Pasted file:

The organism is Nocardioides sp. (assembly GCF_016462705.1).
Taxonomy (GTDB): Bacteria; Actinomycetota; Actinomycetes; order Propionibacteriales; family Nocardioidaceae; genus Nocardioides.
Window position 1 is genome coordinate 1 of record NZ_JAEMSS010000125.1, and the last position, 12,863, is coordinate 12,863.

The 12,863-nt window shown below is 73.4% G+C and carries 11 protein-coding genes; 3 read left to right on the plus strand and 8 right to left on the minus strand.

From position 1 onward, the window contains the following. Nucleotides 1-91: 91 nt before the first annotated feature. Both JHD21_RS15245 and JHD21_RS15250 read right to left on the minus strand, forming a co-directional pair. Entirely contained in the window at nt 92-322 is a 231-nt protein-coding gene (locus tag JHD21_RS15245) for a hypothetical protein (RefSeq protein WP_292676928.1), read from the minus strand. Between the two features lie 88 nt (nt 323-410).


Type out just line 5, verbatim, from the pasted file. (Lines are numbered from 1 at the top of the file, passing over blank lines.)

From position 1 onward, the window contains the following. Nucleotides 1-91: 91 nt before the first annotated feature. Both JHD21_RS15245 and JHD21_RS15250 read right to left on the minus strand, forming a co-directional pair. Entirely contained in the window at nt 92-322 is a 231-nt protein-coding gene (locus tag JHD21_RS15245) for a hypothetical protein (RefSeq protein WP_292676928.1), read from the minus strand. Between the two features lie 88 nt (nt 323-410).